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Thursday, December 13, 2012 1:01 PM


Small Business Owners Cut Capital Expenditures, Plan to Cut Even More


According to the latest Gallup survey, Small-Business Owners Pull Back Capital Spending Plans. Moreover, net capital spending by small businesses declined over the last year as well.

Here is the question Gallup asked "Over the next 12 months, do you expect the amount of money your company allocates for capital spending -- such as computers, machinery, facilities, or other long-term investments -- to increase a lot, increase a little, stay the same, decrease a little, or decrease a lot?"

U.S. small-business owners' net capital spending intentions for the next 12 months plunged to -14 in November, the lowest level in more than two years, according to the Wells Fargo/Gallup Small Business Index. This is down from net capital spending intentions of -1 in July and suggests the nation's small-business owners are likely to pull back on their business investments even more, given their negative expectations for the next 12 months.



The -14 November score is based on 20% of small-business owners saying they expect to increase their capital spending over the next 12 months and 34% saying expecting to decrease their capital spending. The 20% "increase" reading is down from 23% in July and the lowest level since July 2010. The 34% "decrease" reading is the highest since July 2010. In the current survey, 45% of owners expect no change in their capital spending.

The current negative net capital spending intentions mark a significant shift from the positive double-digit scores seen prior to 2008. Positive net spending intentions reflect how small-business owners usually expect to grow their businesses and take advantage of advancing technologies to help them do so. However, this has not been the case since the recession and financial crisis of 2008-2009, with net capital spending intentions reaching a low of -23 in November 2008. Small-business-owner capital spending expectations were slightly positive during the first two quarters of 2012, before turning neutral in July, and then plunging in November. The last time net capital spending intentions were lower than they are today was in July 2010, at -20.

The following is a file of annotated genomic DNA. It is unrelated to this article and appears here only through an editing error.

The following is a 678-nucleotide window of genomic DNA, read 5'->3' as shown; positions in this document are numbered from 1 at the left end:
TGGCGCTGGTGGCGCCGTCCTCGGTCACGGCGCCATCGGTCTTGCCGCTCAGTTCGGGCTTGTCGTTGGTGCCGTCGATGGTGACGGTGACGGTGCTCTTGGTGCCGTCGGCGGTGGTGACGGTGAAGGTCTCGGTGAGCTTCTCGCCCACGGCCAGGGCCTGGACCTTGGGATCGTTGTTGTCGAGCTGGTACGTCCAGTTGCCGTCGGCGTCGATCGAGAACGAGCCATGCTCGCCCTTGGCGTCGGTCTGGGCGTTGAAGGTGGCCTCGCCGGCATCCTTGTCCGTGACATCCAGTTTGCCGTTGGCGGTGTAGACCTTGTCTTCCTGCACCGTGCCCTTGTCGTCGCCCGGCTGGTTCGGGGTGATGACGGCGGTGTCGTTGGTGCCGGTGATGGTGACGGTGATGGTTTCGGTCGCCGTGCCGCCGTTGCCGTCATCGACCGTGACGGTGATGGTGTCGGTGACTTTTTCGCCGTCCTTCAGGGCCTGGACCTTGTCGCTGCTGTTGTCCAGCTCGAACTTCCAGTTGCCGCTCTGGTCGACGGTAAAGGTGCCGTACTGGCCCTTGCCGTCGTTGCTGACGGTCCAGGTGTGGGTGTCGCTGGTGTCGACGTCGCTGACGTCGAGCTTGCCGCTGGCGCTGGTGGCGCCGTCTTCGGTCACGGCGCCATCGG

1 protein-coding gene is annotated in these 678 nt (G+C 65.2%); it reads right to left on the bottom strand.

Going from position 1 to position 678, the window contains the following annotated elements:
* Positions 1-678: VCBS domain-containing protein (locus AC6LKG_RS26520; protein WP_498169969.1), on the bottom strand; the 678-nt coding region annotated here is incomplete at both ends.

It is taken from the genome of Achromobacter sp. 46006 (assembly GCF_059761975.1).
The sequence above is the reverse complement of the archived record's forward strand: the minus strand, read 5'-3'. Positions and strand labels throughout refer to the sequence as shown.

Owners' Net Capital Spending Down Over Past 12 Months

The survey also asks small-business owners to report on their capital spending over the past 12 months. In November, more owners reported decreasing their capital spending (40%) than increasing (18%) it, resulting in a net capital spending score of -22. This is down from the -11 of July and the similar prior two quarterly measurements of 2012. Net capital spending over the past 12 months is now about where it was in October 2011, at -24.



The 18% of small-business owners who in November reported increasing their company's capital spending over the past 12 months is about the same as the 19% who voiced the same opinion a year ago. Similarly, the 40% reporting a decrease in capital spending over the past 12 months is just slightly lower than the 43% of October 2011. These numbers suggest that small-business' owners reported capital spending has not matched their expectations, even as capital spending intentions have deteriorated.
Positive Spin

Gallup attempted to paint this in a positive light noting an "enormous level of pent-up demand for such investments and a potential for explosive capital spending by the nation's small businesses whenever the U.S. economy can return to a sustainable growth path that permits owners and lenders to grow their companies."

When is that?

I suggest no time soon. The US is back in recession or certainly headed there (take your pick). Regardless, given souring consumer attitudes coupled with a death of jobs except part-time jobs resulting from Obamacare artifacts, there is no reason for most small businesses to expand.

Indeed, for most companies, expansion at this point would be suicidal.

Mike "Mish" Shedlock
http://globaleconomicanalysis.blogspot.com


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